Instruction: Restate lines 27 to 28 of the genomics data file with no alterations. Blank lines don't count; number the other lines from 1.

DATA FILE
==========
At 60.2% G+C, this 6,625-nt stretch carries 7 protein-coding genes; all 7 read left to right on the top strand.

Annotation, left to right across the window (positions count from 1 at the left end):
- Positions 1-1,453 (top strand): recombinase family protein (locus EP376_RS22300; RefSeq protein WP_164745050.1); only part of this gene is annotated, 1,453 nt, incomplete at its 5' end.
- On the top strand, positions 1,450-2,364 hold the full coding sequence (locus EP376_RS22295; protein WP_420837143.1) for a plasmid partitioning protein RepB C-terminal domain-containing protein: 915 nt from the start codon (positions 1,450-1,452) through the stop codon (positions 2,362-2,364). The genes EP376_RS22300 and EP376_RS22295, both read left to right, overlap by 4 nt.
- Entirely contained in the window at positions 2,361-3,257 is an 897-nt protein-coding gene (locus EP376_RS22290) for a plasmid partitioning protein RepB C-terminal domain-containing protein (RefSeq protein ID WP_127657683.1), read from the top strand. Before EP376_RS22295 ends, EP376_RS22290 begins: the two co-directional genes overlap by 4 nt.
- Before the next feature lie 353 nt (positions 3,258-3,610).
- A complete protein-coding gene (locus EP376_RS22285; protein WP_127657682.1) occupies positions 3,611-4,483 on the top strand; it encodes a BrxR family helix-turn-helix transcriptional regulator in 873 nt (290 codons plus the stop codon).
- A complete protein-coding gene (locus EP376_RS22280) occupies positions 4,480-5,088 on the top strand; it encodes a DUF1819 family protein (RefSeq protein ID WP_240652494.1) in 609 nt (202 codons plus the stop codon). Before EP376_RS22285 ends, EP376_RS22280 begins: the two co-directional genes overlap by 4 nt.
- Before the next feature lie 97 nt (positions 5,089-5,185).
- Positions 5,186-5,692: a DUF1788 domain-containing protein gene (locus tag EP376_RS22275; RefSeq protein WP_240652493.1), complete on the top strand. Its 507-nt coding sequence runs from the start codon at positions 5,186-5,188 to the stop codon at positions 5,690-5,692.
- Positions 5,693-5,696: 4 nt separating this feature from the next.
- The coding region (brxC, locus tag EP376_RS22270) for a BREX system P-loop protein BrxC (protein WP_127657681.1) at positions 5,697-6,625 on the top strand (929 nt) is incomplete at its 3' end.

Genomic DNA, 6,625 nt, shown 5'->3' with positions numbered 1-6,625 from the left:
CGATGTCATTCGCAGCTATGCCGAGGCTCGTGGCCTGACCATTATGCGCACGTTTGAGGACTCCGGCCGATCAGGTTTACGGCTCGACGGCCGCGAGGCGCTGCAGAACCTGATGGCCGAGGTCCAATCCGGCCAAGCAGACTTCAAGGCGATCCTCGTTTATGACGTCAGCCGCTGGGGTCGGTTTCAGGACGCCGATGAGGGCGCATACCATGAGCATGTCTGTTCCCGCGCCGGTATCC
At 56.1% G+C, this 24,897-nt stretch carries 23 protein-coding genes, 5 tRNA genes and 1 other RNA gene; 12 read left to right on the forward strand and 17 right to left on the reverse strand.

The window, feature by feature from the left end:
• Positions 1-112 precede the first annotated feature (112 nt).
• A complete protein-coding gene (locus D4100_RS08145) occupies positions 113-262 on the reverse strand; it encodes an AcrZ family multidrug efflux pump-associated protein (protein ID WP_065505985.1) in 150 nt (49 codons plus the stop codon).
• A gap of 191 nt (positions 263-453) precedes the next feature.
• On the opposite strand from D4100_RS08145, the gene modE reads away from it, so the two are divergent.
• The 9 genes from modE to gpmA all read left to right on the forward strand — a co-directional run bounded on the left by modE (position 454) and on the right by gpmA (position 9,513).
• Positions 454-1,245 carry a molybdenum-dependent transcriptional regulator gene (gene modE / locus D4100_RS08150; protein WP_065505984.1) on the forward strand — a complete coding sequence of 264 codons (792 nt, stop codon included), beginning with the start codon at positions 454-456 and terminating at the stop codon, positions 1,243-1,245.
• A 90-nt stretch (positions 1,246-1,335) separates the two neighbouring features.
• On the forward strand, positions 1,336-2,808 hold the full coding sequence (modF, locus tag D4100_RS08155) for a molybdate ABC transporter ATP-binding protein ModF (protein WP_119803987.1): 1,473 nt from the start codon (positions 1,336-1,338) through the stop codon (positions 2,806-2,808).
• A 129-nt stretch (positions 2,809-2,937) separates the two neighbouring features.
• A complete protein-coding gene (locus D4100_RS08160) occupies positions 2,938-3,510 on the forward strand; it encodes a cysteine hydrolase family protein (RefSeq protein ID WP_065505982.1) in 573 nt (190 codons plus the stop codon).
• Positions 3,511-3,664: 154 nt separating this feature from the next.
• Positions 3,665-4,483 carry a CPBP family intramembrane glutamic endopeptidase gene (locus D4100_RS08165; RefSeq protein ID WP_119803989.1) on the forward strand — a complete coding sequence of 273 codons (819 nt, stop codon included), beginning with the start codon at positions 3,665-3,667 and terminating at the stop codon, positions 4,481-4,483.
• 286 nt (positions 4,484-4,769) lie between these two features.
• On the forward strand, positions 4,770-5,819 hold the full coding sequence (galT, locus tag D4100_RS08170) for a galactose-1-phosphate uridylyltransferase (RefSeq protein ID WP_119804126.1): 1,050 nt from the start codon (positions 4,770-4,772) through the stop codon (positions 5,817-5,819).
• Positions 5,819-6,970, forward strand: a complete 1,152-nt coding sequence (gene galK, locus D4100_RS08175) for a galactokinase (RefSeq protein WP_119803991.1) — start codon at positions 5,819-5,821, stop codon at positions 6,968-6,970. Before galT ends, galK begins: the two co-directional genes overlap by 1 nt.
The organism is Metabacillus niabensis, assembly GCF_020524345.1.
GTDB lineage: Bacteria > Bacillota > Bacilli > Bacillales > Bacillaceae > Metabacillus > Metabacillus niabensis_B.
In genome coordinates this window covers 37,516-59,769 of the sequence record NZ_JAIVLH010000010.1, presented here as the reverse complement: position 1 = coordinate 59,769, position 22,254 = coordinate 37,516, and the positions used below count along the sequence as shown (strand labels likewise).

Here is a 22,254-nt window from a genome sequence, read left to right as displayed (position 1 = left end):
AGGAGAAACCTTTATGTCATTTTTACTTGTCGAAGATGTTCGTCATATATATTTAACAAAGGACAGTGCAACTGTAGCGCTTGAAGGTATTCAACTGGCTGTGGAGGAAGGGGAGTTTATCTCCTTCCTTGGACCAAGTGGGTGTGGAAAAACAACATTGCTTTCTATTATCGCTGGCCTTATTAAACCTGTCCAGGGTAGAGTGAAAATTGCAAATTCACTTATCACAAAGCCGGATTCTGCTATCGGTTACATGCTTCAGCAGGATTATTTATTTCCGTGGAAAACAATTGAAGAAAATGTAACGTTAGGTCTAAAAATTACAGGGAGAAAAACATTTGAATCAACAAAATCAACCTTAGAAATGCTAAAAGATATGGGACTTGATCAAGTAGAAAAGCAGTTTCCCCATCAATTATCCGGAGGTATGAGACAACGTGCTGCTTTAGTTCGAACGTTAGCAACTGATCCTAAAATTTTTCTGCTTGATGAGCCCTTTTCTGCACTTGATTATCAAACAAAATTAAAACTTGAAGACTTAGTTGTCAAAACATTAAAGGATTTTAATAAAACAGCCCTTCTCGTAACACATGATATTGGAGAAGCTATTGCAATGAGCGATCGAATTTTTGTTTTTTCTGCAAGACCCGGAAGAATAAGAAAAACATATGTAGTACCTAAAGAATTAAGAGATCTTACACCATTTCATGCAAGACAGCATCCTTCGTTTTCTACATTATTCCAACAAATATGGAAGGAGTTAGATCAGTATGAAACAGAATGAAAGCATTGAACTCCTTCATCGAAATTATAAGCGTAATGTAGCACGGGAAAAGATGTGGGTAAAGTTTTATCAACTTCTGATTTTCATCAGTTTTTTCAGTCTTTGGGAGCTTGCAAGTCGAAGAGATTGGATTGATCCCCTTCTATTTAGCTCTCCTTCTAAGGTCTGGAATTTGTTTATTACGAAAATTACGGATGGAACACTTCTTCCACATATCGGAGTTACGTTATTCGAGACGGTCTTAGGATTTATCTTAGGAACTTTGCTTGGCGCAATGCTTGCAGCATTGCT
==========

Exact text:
• Positions 3,511-3,664: 154 nt separating this feature from the next.
• Positions 3,665-4,483 carry a CPBP family intramembrane glutamic endopeptidase gene (locus D4100_RS08165; RefSeq protein ID WP_119803989.1) on the forward strand — a complete coding sequence of 273 codons (819 nt, stop codon included), beginning with the start codon at positions 3,665-3,667 and terminating at the stop codon, positions 4,481-4,483.